(Continued from Part 1.)
Iceland has one of those landscapes that pictures can hardly do justice. I found the fjords of Norway to be the same way–nothing but being there can really show you how giant ice fields dominate your vision, how the treeless hills rise so high and steep they feel like they might fall down on you, how the lava fields stretch on, twisted and broken.
Iceland combines harshness with luxury–one of the ways that we stayed warm was visiting hot-springs. We didn’t go to the Blue Lagoon, which the Wanderer says is very crowded and over touristed. Instead we visited the Secret Lagoon, which is surrounded by little geysers.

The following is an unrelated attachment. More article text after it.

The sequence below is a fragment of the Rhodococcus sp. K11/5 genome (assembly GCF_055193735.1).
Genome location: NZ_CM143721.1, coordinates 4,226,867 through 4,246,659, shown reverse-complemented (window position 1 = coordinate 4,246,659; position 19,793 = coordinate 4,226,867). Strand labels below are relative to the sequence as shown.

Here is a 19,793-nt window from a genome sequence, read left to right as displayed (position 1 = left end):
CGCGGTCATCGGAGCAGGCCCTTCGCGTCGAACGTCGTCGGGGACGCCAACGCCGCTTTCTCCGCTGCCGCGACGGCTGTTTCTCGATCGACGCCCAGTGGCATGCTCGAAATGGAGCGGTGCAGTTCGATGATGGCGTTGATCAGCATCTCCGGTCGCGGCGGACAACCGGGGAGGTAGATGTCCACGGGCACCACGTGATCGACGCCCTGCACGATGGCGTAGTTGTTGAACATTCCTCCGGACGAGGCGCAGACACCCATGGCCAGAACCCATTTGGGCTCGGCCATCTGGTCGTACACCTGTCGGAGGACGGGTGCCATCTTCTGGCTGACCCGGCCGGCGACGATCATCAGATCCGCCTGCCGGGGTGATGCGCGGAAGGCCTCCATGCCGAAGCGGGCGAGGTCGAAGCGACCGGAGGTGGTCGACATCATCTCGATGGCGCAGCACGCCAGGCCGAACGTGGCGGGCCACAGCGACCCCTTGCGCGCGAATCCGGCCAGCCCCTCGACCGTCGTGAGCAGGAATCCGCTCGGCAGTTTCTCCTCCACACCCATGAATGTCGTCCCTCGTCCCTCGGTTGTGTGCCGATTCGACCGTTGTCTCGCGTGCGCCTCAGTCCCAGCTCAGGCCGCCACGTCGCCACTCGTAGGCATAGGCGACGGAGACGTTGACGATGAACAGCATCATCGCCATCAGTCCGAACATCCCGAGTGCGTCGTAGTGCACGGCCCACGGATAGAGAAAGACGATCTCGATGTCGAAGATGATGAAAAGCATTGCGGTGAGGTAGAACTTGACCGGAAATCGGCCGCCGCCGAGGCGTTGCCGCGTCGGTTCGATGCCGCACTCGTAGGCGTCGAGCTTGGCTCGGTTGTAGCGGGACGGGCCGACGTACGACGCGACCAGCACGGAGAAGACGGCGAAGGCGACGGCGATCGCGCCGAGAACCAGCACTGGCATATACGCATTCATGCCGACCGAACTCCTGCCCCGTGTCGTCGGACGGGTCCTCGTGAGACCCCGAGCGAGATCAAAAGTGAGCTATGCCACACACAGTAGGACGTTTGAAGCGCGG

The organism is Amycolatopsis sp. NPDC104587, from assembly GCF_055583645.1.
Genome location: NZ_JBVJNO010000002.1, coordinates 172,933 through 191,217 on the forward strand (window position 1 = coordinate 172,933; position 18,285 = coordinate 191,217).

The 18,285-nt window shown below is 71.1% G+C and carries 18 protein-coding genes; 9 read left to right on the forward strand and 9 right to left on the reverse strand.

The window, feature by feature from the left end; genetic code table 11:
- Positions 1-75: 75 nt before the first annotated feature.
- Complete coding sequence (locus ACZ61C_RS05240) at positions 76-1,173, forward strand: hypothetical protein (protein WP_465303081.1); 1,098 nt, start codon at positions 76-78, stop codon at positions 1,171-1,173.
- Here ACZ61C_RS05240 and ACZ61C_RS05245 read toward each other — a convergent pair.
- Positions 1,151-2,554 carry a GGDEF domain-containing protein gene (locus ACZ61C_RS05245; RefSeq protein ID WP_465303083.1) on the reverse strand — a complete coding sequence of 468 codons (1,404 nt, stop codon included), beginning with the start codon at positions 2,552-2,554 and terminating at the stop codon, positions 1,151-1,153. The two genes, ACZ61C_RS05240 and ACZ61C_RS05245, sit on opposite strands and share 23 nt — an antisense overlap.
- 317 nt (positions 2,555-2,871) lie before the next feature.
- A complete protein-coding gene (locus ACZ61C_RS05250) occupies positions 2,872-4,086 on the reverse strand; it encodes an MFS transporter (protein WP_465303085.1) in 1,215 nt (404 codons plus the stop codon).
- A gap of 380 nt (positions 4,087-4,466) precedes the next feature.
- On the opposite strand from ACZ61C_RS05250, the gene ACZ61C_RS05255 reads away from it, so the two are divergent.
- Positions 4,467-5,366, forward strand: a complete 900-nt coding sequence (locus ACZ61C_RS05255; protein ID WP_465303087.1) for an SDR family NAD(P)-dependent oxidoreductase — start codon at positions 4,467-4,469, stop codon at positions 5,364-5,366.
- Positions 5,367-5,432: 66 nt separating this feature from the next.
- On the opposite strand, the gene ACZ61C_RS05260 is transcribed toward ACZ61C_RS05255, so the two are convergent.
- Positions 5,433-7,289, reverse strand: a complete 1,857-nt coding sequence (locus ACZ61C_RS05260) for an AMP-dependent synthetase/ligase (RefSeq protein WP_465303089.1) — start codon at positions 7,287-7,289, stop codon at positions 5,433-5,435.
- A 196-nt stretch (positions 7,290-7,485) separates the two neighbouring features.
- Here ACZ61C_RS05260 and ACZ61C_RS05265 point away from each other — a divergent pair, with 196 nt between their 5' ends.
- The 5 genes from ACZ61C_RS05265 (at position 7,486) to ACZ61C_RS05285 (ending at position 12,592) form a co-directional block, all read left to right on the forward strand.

A few days later, we visited the Myvatn Nature baths, and soaked for hours.
I wanted to visit Iceland to see what it was like, so I could describe it in a novel or two, but I’m worried I will have to fall back on cliches. It really is alien. It really does seem to exist on an inhuman scale. Humans have carved out small cities and towns that feel like any other country’s, but between them is a landscape that varies between lush, green fields, and black rock that even lichen has hardly domesticated.
Next post: more of Iceland’s history.